Ignore foolish demand for demographic representivity in cricket
Published:2012/05/10 09:20:14 AM
WHEN Jack Cheetham was about to lead the South African cricket team to Australia in 1951 there was some discussion about the fact that the Queen always turned out to greet visiting sides at Lords and it would accordingly be nice if the prime minister, Dr DF Malan, gave the team a South African send-off.
Malan graciously agreed and the team traipsed off to Groote Schuur for tea. Everything went well until just before the end when Malan turned to the team and said he really hoped they’d enjoyed visiting SA. The whole team was English-speaking and Malan had imagined they were an English touring side.
Not many years later, when HF Verwoerd was in power, one of his ministers mentioned that things had reached a very tense stage in a SA v England Test. "Yes, but who’s doing best", he replied, "our English or their English?"
The point of both stories being that at that time cricket was very much the game of white English-speakers: for apartheid reasons men such as Basil d’Oliveira were excluded and Afrikaners were a rarity in the game.
This is very much to the point in thinking about the situation today — and it is why both the new boss of South African cricket, Willie Basson, and your esteemed columnist, Telford Vice, are wrong just to say that cricket must represent national demographics and thus its future must be black.
Instead, it must represent the demographics of those who play the game. There is, after all, no "ought" about this. One can’t tell black South Africans that they "ought" to play cricket or hockey instead of soccer so that our hockey or cricket team looks more representative. People choose their own sports and they have every right to do so. Almost every Russian world chess champion has been Jewish and even when the Russians lost it was to Bobby Fischer, another Jew — but no one thinks that this failure to mirror world demography lessens the prestige of the world champions.
Similarly, the West African diaspora wins all the sprints in athletics and East Africans win most of the rest: a white face is a rarity now in such events — but that in no way undermines the winners’ achievements. This is just the way it is. If you don’t like it, get over it.
To get back to cricket. The key to understanding its sociology is that just as our national team was thrown open to all races, the cricketers of colour who were up for selection found themselves competing with exceptionally talented Afrikaners. Their movement into cricket had already been visible in the isolation years — think of Kepler Wessels, Adrian Kuiper, Garth le Roux and Corrie van Zyl — but re-entry coincided with the arrival of such giants of the game as Allan Donald, Jacques Kallis, Hansie Cronje and Fanie de Villiers.
Since then this movement has grown further. How about the following all-Afrikaans team today: Jacques Rudolph, Morne van Wyk, AB de Villiers, Kallis, Faf du Plessis, Heino Kuhn, Albie Morkel, Johan Botha, Dale Steyn, Marchant de Lange, Morne Morkel, Juan (Rusty) Theron (12th man).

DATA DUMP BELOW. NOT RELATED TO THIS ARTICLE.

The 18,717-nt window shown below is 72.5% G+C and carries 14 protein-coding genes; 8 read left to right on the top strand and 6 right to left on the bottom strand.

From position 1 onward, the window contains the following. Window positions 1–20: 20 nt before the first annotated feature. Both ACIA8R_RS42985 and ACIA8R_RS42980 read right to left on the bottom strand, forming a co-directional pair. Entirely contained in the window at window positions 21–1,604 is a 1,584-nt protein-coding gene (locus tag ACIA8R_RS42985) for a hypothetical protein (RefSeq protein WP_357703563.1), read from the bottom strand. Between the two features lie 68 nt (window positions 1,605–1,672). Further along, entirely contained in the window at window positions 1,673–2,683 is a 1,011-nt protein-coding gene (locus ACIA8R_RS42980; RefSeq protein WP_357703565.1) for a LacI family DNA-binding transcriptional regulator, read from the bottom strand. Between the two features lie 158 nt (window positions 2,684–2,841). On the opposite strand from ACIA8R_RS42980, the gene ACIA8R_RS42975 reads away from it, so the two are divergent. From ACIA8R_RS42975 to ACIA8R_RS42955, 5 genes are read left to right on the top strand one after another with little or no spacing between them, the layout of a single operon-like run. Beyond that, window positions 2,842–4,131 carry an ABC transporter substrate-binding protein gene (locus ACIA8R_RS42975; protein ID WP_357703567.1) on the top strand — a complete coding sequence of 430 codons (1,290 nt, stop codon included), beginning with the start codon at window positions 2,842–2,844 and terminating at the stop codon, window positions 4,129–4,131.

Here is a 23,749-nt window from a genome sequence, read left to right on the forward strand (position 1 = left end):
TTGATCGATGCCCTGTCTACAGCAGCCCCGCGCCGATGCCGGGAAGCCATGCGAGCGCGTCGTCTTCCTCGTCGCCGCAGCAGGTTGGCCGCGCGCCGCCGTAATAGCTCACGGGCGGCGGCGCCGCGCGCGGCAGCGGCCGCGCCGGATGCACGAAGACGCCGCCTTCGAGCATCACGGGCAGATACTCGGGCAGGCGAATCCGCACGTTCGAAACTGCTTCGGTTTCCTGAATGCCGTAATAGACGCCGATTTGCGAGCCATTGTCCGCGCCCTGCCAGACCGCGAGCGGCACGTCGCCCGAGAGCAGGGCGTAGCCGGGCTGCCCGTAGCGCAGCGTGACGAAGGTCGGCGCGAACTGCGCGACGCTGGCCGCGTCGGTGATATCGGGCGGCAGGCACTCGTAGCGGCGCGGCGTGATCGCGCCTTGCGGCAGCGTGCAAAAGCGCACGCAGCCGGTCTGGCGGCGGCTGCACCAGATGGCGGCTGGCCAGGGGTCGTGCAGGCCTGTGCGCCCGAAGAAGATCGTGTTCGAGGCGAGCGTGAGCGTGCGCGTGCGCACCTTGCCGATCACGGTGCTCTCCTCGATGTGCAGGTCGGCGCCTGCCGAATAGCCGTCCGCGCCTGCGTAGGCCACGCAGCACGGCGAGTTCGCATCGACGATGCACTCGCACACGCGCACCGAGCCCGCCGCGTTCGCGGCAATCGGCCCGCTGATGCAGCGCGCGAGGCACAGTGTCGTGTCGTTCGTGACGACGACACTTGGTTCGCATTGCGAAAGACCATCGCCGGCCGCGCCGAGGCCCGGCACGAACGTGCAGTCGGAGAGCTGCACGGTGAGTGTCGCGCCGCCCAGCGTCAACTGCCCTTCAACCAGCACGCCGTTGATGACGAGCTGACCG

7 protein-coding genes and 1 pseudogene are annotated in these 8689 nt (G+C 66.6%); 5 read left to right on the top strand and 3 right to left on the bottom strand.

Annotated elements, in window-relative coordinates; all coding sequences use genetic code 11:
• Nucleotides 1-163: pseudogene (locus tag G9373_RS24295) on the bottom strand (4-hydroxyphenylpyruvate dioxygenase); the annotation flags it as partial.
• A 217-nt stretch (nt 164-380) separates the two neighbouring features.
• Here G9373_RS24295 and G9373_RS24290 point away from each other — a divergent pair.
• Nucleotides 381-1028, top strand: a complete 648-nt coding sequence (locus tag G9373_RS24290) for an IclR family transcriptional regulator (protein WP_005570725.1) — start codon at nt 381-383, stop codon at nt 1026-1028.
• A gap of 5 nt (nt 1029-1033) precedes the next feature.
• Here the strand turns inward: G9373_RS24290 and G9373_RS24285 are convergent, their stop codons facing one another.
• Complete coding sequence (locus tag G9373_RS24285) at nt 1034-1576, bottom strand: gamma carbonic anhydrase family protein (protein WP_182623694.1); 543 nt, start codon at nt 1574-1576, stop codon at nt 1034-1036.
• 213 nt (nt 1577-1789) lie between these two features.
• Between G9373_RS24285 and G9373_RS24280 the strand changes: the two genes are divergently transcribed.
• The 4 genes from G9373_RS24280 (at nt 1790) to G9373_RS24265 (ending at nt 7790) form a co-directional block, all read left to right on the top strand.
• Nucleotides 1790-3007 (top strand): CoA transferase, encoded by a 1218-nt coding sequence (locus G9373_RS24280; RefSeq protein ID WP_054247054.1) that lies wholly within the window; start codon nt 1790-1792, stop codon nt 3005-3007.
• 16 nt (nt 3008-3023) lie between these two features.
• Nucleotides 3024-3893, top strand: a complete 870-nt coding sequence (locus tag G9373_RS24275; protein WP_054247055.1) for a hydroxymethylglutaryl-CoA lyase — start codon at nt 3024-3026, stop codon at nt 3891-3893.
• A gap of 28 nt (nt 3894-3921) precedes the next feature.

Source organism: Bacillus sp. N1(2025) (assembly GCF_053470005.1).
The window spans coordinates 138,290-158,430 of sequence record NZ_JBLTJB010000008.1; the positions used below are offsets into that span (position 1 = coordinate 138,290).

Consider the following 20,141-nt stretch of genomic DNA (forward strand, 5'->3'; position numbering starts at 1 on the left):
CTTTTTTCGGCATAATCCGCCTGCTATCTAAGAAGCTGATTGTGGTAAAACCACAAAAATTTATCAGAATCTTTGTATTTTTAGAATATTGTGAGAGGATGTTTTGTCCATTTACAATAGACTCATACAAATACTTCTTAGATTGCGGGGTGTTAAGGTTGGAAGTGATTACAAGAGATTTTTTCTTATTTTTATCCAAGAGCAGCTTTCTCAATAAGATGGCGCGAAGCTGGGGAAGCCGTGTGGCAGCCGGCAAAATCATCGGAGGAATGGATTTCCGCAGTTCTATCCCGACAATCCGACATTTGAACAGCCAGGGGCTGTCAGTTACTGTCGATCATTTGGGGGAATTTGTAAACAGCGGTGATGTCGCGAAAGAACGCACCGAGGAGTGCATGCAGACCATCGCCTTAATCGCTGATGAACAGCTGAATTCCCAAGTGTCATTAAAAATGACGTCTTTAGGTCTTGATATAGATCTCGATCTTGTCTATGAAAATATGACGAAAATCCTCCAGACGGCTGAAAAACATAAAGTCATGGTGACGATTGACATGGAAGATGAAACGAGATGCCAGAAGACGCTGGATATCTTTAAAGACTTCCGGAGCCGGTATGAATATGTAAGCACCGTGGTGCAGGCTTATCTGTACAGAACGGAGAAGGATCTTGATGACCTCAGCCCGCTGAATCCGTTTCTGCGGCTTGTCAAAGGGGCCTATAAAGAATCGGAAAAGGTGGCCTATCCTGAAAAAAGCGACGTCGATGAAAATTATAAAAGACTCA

I think that unit — let’s call it the De La Rey XI — could whip almost any Test team in the world.
If we were to put that team up against another South African XI, the guts of the team would be coloured: JP Duminy, Wayne Parnell, Vernon Philander, Alviro Petersen, Ashwell Prince, Robin Peterson, Farhaan Behardien, Justin Ontong — to which one could add two Asians (Imran Tahir and Hashim Amla) and an African (Lonwabo Tsotsobe). That too would be an extremely formidable team, we’ll call it the Basil d’Oliveira XI.
And neither one has a single white English-speaker in it. In fact, if you look at our normal Test team you realise that Grae me Smith is the last of what used to be the completely dominant anglo group making up our team. But we couldn’t put a decent team in the field made up from that group now — we could add Mark Boucher, David Miller, Colin Ingram and Richard Levi, but that’s it.
One of the reasons, of course, is that so many who might be in that team — Andrew Strauss, Matthew Prior, Jonathan Trott, Kevin Pietersen, Craig Kieswetter, Jade Dernbach — are now wearing England colours while other South Africans are cropping up in many international teams. If we could put that lot together — the Sout ie XI — it would also make a fine team. There was a time when South African teams used Afrikaans as a sort of secret language on the pitch. Today, too many of the opposition can understand it for that to be safe.
If I had to bet on the future, I wouldn’t imagine it to be black. Whites may be shrinking as a group but there are still far more of them than, say, New Zealanders, who can put out a fair team. But there are now more coloureds than whites and clearly they are going to provide more and more of our cricketers (and rugby players). Cricket talent is a mixture of spontaneous schoolboy enthusiasm and cricket schools.
Based on that, the group I would expect to produce more and more Proteas would be Asians: they love cricket and increasingly attend good cricket schools. And they are prominent in cricket teams all over, not just in the sub-continent but in Canada, Kenya and, increasingly, in England. Of course, it would be marvellous if we had lots of good African cricketers coming through too but my guess is that it will take time, just as it did for white Afrikaners.
In the meantime we should ignore the foolish demand for demographic representivity. The whole country supports the Proteas because it knows they are picked on merit. No group feels its players are excluded from selection. Our team is already racially mixed; is becoming more so; and is possibly the best in the world. That’s already a lot to be proud of.